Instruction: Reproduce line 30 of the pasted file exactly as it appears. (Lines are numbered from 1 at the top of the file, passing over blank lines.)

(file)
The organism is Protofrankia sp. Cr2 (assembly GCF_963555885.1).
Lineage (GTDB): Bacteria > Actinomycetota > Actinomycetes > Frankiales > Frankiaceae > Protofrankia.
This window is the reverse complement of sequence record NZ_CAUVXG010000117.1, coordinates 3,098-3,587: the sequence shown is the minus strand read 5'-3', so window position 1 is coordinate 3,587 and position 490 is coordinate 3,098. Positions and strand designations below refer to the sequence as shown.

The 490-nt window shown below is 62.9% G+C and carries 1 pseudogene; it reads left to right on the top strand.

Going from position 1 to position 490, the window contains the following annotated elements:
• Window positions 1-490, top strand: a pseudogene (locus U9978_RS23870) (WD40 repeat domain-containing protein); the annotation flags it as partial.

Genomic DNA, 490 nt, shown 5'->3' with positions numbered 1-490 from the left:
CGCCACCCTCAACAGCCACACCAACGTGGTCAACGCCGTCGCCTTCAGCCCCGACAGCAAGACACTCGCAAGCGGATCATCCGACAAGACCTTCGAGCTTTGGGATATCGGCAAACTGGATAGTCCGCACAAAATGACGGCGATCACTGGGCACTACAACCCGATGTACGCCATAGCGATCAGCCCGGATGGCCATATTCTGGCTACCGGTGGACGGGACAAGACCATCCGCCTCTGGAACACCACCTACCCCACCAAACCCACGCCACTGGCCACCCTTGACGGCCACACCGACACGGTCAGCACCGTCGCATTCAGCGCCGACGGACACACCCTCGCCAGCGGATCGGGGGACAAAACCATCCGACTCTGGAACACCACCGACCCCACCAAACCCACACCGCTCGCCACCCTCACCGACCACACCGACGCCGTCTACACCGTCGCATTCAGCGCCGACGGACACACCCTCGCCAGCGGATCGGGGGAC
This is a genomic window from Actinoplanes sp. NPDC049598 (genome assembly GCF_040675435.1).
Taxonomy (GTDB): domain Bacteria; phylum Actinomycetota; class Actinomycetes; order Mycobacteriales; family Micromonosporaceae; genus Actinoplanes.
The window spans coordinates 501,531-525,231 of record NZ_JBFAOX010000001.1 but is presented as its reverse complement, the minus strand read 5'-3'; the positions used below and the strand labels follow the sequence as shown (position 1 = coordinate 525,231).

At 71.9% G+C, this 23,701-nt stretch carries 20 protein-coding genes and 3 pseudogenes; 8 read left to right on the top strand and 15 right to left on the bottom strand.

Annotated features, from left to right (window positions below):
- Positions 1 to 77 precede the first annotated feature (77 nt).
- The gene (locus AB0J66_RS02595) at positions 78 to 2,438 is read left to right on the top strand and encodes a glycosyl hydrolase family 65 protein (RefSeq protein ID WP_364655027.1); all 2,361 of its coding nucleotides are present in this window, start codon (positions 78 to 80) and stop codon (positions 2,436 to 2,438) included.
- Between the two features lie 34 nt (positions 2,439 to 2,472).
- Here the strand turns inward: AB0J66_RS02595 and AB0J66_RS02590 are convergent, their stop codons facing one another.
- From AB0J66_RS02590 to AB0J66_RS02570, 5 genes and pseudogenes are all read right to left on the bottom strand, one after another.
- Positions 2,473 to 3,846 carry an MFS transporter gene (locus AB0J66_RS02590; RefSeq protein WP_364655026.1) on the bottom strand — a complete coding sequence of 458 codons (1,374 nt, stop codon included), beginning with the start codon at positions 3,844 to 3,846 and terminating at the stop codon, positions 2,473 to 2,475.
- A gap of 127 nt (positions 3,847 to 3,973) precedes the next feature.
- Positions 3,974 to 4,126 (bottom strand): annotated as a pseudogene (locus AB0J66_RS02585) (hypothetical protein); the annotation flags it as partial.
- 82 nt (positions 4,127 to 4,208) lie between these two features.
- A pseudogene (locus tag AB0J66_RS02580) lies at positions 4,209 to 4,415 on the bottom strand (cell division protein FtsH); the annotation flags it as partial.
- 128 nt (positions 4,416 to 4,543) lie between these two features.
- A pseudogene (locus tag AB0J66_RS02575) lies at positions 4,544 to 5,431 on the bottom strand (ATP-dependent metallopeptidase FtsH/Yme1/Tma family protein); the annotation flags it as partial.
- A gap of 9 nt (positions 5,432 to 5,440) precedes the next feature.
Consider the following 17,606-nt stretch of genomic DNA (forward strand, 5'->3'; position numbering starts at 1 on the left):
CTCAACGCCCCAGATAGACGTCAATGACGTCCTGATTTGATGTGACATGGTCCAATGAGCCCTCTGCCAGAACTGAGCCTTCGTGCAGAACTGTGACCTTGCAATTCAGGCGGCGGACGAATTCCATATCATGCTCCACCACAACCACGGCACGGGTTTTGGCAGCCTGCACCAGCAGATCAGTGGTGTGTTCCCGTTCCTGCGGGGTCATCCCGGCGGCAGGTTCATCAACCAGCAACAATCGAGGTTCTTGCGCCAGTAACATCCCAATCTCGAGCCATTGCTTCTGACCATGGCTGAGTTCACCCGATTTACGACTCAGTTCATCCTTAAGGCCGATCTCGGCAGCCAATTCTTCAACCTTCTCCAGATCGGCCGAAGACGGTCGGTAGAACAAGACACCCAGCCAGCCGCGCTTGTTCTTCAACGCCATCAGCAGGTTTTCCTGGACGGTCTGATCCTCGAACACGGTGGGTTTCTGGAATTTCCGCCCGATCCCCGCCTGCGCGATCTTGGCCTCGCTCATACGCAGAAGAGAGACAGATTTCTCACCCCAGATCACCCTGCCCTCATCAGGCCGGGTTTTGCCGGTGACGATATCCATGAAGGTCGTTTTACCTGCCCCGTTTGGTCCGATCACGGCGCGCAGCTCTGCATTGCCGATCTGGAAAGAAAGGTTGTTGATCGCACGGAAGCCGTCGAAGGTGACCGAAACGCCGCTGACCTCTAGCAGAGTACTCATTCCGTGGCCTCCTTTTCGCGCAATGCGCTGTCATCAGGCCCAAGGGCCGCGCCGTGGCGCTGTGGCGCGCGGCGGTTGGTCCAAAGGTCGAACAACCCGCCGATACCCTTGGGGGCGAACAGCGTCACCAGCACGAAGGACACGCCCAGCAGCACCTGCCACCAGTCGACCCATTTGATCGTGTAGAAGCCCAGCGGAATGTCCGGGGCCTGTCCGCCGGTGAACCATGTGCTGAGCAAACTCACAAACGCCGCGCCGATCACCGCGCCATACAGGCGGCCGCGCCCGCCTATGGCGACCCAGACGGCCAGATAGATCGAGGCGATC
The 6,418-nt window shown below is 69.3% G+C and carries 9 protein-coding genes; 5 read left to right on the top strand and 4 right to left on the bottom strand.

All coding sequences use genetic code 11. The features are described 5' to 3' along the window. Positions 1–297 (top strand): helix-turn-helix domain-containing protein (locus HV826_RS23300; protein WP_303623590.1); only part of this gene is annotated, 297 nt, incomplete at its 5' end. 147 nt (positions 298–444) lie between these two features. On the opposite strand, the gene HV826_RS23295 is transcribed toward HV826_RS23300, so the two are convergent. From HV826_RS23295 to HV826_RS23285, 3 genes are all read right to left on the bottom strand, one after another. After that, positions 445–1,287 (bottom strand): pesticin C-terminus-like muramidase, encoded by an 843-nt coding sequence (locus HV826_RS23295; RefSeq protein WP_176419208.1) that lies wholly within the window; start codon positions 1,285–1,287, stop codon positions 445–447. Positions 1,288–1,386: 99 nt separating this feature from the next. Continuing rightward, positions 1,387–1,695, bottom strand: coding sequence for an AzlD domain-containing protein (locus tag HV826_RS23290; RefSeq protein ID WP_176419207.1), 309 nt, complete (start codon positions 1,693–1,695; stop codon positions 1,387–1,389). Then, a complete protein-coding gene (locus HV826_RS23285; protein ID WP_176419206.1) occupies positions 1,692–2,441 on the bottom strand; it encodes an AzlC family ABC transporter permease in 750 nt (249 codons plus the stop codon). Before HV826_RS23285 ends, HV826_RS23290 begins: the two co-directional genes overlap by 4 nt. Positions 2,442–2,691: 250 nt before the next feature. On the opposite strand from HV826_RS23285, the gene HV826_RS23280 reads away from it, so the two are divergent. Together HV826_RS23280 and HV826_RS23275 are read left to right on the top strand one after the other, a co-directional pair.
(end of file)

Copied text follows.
All coding sequences use genetic code 11. The features are described 5' to 3' along the window. Positions 1–297 (top strand): helix-turn-helix domain-containing protein (locus HV826_RS23300; protein WP_303623590.1); only part of this gene is annotated, 297 nt, incomplete at its 5' end. 147 nt (positions 298–444) lie between these two features. On the opposite strand, the gene HV826_RS23295 is transcribed toward HV826_RS23300, so the two are convergent. From HV826_RS23295 to HV826_RS23285, 3 genes are all read right to left on the bottom strand, one after another. After that, positions 445–1,287 (bottom strand): pesticin C-terminus-like muramidase, encoded by an 843-nt coding sequence (locus HV826_RS23295; RefSeq protein WP_176419208.1) that lies wholly within the window; start codon positions 1,285–1,287, stop codon positions 445–447. Positions 1,288–1,386: 99 nt separating this feature from the next. Continuing rightward, positions 1,387–1,695, bottom strand: coding sequence for an AzlD domain-containing protein (locus tag HV826_RS23290; RefSeq protein ID WP_176419207.1), 309 nt, complete (start codon positions 1,693–1,695; stop codon positions 1,387–1,389). Then, a complete protein-coding gene (locus HV826_RS23285; protein ID WP_176419206.1) occupies positions 1,692–2,441 on the bottom strand; it encodes an AzlC family ABC transporter permease in 750 nt (249 codons plus the stop codon). Before HV826_RS23285 ends, HV826_RS23290 begins: the two co-directional genes overlap by 4 nt. Positions 2,442–2,691: 250 nt before the next feature. On the opposite strand from HV826_RS23285, the gene HV826_RS23280 reads away from it, so the two are divergent. Together HV826_RS23280 and HV826_RS23275 are read left to right on the top strand one after the other, a co-directional pair.